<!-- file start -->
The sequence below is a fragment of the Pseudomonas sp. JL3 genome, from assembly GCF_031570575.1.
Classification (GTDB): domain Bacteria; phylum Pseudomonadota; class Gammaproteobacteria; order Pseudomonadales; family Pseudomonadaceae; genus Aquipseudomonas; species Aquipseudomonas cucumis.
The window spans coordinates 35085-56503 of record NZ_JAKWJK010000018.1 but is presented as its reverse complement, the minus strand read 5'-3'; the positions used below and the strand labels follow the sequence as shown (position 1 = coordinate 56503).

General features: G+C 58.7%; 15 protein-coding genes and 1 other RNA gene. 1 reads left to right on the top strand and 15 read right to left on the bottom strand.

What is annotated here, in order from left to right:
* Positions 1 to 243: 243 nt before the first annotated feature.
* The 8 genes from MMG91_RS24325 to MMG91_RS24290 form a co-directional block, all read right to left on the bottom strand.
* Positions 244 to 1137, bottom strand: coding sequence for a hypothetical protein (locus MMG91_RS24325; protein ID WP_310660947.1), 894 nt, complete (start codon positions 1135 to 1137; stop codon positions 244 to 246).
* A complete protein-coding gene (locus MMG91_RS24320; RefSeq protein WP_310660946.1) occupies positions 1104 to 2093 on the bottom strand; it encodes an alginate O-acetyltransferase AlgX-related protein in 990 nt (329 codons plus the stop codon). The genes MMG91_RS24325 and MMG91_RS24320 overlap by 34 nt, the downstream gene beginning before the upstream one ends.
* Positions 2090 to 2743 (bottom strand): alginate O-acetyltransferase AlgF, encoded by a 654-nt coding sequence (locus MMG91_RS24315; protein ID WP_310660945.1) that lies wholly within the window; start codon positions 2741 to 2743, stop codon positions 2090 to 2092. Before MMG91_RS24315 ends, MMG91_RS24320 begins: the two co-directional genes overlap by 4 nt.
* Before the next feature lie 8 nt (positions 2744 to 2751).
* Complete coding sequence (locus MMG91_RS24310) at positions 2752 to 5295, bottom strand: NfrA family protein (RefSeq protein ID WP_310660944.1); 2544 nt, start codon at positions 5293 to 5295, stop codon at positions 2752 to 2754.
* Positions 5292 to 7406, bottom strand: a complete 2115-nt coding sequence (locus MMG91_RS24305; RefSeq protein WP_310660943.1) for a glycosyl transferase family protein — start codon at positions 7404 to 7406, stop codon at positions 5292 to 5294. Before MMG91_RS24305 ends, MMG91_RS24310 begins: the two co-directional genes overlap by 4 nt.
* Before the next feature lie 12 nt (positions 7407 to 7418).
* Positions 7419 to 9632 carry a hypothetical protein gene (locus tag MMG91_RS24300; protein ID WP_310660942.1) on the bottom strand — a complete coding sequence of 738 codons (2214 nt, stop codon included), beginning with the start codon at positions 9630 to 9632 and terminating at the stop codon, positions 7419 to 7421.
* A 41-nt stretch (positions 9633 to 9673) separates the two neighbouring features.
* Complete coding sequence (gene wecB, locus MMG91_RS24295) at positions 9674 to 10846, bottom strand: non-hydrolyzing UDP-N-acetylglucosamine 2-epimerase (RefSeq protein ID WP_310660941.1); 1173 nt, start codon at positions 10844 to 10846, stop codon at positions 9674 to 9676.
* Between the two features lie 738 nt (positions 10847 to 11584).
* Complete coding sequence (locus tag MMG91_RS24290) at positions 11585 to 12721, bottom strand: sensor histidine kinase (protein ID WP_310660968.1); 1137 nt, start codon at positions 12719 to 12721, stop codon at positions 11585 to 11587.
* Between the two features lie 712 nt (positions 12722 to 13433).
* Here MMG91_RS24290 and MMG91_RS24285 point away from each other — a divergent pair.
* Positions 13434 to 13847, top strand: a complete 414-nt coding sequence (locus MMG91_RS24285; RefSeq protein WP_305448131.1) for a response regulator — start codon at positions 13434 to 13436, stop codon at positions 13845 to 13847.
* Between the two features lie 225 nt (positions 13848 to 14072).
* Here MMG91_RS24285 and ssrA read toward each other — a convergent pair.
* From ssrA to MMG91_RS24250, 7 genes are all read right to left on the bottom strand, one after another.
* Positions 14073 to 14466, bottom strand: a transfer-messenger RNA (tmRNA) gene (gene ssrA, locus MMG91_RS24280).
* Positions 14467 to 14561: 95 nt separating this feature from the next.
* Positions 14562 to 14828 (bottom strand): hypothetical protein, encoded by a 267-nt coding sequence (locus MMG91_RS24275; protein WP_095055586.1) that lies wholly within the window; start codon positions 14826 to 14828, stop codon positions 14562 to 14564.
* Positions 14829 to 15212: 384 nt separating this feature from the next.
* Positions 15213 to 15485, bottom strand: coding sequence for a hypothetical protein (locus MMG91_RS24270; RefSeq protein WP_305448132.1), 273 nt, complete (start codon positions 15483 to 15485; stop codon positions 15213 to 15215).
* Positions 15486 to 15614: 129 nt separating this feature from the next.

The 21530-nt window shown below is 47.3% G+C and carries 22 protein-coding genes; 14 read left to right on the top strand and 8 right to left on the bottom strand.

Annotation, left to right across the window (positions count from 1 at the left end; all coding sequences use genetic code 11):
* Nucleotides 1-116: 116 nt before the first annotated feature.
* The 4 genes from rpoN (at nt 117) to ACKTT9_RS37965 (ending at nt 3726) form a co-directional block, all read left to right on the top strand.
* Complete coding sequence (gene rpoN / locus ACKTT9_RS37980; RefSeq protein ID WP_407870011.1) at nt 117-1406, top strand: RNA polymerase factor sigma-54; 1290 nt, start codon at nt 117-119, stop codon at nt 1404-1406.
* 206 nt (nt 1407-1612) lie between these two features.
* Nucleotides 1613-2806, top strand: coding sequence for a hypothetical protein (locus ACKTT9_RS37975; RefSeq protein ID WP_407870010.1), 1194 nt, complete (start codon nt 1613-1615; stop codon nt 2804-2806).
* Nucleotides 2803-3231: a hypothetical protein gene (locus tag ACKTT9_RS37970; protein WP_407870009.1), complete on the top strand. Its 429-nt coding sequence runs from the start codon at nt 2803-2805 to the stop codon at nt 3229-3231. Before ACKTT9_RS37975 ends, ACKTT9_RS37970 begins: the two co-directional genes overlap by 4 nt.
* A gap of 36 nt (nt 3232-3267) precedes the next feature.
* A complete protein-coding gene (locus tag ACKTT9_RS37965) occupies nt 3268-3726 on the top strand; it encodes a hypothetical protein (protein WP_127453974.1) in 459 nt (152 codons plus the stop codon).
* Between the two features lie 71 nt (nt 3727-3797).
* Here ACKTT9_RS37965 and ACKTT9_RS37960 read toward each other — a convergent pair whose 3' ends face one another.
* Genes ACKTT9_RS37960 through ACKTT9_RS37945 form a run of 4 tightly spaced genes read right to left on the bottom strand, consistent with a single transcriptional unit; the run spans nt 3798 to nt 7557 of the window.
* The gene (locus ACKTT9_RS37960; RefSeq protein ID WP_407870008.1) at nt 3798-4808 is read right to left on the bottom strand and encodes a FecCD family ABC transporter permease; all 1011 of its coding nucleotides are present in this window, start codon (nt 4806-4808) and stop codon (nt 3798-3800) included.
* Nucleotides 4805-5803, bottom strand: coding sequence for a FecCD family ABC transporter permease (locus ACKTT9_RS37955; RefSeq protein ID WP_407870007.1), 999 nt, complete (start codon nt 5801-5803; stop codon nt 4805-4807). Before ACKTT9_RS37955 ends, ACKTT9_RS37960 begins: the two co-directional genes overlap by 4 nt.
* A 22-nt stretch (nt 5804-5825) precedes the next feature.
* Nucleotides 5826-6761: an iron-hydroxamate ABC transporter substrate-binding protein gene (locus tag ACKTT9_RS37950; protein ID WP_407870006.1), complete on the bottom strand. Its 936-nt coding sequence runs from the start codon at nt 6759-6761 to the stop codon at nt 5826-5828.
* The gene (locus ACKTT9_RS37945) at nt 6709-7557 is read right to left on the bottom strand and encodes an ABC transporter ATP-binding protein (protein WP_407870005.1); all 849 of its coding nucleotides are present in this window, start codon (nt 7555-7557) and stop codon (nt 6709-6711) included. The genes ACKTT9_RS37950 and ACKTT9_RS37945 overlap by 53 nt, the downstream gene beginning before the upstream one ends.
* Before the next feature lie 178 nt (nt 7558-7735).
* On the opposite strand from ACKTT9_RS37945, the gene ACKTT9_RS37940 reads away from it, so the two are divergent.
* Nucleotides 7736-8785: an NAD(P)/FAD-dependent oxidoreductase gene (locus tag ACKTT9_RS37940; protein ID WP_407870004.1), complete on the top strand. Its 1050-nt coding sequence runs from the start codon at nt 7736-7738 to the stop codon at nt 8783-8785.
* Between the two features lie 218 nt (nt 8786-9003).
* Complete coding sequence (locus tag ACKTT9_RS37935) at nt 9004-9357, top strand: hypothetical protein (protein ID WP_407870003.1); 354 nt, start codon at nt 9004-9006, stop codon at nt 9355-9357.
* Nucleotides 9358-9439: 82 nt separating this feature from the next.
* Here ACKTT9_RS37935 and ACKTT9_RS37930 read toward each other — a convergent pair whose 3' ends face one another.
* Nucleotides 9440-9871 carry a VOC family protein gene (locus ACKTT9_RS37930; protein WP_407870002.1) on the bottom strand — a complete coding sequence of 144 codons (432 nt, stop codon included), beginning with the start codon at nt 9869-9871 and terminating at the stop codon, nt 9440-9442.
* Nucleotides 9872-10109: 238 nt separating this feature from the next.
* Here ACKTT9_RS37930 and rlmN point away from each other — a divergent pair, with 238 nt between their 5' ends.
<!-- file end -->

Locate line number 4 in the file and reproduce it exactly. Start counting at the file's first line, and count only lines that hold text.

General features: G+C 58.7%; 15 protein-coding genes and 1 other RNA gene. 1 reads left to right on the top strand and 15 read right to left on the bottom strand.